Asked what she feels has been her greatest achievement, she says without any doubt: 'Creating a company culture which I think I have played a significant role in cultivating over the years.'

    Ms Goh says: 'I believe my team would agree with me that there is a strong sense of camaraderie that prevails from top down. While like all other successful companies we do not tolerate underperformers, the teamwork and loyalty that is a hallmark of CBRE culture have allowed us to maintain the lowest staff turnover in the industry.'

    CBRE has a staff strength of 140 at the head-office level, and nearly one in five of the staff has been with the company for over 10 years, with nine having worked there for more than 20 years.

    Tough times

    Perhaps the true test of good corporate culture comes during economic downturns, and few industries have suffered as much as the real estate industry when the bubble bursts.

    Having started in the industry in the early 1980s, Ms Goh experienced the 1984 recession, the 1997 Asian financial crisis and the 2003 'Perfect Storm'.

    She was still very junior during the first recession but she looks back at it as a good character-building experience.

    'In such a situation, one learns to develop a sense of humility and perseverance; not to fear situations with apparently insurmountable odds, and that by working together as a team, we can overcome the odds,' she says.

    'Adversity and hard knocks are good tuition material for anyone serious about building a successful career and business.'

    Being in senior management in the later downturns gave Ms Goh the task of leading the company through some very tough times. When the effects of the Asian financial crisis began to reverberate around the region, sending markets crashing, rather than take the obvious route of headcount cuts to save costs, Ms Goh and the CBRE management rallied everyone together and implemented wage cuts down the line, starting with 20 per cent for senior management down to 10 per cent for the general office, waiving the cuts for those earning less than $2,000.

    'The important thing was to lead by example, and when the younger staff saw that bigger sacrifices were being made at the senior level, they felt it was also important for them to do their part,' she says.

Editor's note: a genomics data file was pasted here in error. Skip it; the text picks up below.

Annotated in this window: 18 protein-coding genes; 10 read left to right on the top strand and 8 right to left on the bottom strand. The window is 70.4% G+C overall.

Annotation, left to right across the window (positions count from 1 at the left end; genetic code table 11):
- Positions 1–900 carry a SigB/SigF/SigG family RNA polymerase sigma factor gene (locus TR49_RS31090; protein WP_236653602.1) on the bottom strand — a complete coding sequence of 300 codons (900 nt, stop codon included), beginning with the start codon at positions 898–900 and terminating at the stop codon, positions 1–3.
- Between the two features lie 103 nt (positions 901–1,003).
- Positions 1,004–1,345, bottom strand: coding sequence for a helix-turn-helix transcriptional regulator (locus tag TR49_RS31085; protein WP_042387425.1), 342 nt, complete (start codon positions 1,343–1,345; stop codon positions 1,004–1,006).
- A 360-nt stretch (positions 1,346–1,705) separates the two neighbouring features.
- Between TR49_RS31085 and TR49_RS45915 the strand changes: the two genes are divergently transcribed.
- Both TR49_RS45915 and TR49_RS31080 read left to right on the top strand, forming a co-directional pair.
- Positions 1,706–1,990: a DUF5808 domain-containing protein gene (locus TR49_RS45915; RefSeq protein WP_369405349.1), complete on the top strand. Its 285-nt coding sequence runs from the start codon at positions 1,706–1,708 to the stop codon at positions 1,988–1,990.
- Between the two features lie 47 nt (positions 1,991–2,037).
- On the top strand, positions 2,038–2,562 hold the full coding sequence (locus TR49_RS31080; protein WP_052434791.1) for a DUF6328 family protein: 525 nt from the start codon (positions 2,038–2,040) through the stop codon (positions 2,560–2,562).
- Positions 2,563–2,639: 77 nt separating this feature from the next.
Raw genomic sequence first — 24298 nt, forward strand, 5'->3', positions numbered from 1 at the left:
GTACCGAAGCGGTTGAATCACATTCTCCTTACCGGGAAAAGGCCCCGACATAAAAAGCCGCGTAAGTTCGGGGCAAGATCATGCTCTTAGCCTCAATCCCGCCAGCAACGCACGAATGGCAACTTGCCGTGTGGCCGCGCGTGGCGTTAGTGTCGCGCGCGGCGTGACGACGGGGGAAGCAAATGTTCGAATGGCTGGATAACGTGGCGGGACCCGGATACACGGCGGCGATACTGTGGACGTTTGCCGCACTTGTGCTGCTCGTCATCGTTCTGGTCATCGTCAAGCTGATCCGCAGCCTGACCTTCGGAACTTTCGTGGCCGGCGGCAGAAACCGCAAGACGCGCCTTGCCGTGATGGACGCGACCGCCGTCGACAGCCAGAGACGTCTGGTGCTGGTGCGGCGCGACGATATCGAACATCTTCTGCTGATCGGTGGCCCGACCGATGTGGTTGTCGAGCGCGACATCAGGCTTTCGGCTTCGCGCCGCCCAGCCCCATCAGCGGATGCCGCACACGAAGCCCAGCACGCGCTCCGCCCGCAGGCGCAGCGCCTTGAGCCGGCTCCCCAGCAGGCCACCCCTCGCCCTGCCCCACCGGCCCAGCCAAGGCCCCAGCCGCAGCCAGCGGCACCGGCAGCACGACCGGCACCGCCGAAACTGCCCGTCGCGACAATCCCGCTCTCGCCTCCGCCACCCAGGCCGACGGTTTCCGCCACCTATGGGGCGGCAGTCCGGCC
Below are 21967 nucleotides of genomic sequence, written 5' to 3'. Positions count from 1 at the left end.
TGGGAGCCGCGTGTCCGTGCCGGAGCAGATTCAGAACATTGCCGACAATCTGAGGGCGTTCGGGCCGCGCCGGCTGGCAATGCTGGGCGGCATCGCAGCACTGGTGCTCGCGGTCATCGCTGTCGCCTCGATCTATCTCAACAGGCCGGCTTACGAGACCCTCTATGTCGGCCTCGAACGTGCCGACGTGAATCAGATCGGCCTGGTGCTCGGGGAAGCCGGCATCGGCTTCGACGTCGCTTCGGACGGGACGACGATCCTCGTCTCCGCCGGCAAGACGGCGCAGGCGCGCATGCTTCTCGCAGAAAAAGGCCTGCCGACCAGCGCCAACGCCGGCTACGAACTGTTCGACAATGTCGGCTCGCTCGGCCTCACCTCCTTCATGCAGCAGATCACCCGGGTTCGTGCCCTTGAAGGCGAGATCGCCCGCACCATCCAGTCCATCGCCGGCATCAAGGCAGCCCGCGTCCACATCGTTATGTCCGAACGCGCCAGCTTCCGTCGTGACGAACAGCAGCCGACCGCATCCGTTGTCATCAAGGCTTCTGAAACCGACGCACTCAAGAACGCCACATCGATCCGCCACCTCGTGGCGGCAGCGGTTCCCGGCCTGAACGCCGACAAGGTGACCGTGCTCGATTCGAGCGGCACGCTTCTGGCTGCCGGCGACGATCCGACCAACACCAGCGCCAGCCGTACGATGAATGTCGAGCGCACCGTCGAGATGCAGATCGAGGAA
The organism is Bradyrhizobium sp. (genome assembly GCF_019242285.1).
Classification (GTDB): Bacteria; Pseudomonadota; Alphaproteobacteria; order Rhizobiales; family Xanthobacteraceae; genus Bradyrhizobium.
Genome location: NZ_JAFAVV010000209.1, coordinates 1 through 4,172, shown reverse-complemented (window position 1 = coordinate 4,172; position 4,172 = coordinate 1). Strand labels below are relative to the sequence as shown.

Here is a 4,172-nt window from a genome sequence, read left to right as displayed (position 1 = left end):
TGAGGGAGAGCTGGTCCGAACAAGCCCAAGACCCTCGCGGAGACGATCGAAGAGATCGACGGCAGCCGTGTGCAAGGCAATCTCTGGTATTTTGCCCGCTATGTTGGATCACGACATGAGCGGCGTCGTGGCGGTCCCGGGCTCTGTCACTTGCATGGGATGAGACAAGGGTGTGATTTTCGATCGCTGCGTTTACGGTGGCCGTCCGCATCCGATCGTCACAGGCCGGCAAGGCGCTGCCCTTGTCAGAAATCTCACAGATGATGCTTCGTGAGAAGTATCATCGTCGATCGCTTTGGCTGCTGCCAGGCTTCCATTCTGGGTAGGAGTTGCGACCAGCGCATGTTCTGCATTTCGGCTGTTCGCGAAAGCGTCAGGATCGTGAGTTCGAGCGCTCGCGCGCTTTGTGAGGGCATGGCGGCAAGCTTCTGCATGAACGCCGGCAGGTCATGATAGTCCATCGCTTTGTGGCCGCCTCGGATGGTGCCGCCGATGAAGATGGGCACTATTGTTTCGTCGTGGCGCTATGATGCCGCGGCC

The company was constantly evolving and Ms Goh evolved with it.

    She never experienced any sexual discrimination herself, but she does recall that there were far fewer women in the company when she joined CBRE in 1983.

    Today, 70 per cent of its head-office staff are women, with many of them in marketing. 'I myself chose a career in marketing and was given equal opportunities within the company as well as with clients. I think people generally appreciate it when women don't go out of their way to prove they are better than men at their jobs,' she says. Ms Goh will even go as far to say that 'Singapore is a much more tolerant and open country with far less of a glass ceiling for women than in many other countries'.

    'More often than not, people here want to celebrate successful women in professions,' she adds.

    It is easy to pay lip-service to the position of women, if all one wants to be is a woman in a man's world, but Ms Goh is also a wife and a mother of four children - two girls and two boys between the ages of 12 and 16 - which makes her achievements all the more amazing. Asked how she managed to raise four children and still clock up 12 hours in the office every day, Ms Goh just says modestly: 'Having a proper balance is important.' When pressed, she adds: 'I can't remember who said it, but really after the first child, it is not that difficult with the following children.'